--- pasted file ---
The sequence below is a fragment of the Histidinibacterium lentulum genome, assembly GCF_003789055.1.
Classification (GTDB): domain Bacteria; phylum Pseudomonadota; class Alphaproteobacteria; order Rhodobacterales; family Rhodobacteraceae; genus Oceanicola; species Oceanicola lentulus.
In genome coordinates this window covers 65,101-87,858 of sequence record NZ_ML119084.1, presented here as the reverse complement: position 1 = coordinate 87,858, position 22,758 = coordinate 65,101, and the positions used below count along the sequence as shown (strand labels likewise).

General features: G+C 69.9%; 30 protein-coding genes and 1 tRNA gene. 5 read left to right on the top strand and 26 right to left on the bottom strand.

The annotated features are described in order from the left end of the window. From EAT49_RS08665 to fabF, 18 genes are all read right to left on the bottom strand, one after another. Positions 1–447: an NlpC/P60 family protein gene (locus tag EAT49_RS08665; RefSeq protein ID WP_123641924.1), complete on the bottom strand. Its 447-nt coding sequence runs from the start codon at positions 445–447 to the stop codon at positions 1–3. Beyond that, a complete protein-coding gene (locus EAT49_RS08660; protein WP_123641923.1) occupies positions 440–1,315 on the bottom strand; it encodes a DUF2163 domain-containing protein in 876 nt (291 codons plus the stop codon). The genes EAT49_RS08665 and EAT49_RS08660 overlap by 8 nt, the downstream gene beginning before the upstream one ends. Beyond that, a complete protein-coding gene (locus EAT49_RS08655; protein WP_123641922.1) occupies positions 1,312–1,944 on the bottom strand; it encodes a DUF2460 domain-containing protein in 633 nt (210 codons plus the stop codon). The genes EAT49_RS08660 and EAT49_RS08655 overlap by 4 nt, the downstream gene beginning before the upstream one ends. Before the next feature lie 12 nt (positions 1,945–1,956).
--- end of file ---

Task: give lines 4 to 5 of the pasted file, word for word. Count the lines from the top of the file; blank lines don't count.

General features: G+C 69.9%; 30 protein-coding genes and 1 tRNA gene. 5 read left to right on the top strand and 26 right to left on the bottom strand.

The annotated features are described in order from the left end of the window. From EAT49_RS08665 to fabF, 18 genes are all read right to left on the bottom strand, one after another. Positions 1–447: an NlpC/P60 family protein gene (locus tag EAT49_RS08665; RefSeq protein ID WP_123641924.1), complete on the bottom strand. Its 447-nt coding sequence runs from the start codon at positions 445–447 to the stop codon at positions 1–3. Beyond that, a complete protein-coding gene (locus EAT49_RS08660; protein WP_123641923.1) occupies positions 440–1,315 on the bottom strand; it encodes a DUF2163 domain-containing protein in 876 nt (291 codons plus the stop codon). The genes EAT49_RS08665 and EAT49_RS08660 overlap by 8 nt, the downstream gene beginning before the upstream one ends. Beyond that, a complete protein-coding gene (locus EAT49_RS08655; protein WP_123641922.1) occupies positions 1,312–1,944 on the bottom strand; it encodes a DUF2460 domain-containing protein in 633 nt (210 codons plus the stop codon). The genes EAT49_RS08660 and EAT49_RS08655 overlap by 4 nt, the downstream gene beginning before the upstream one ends. Before the next feature lie 12 nt (positions 1,945–1,956).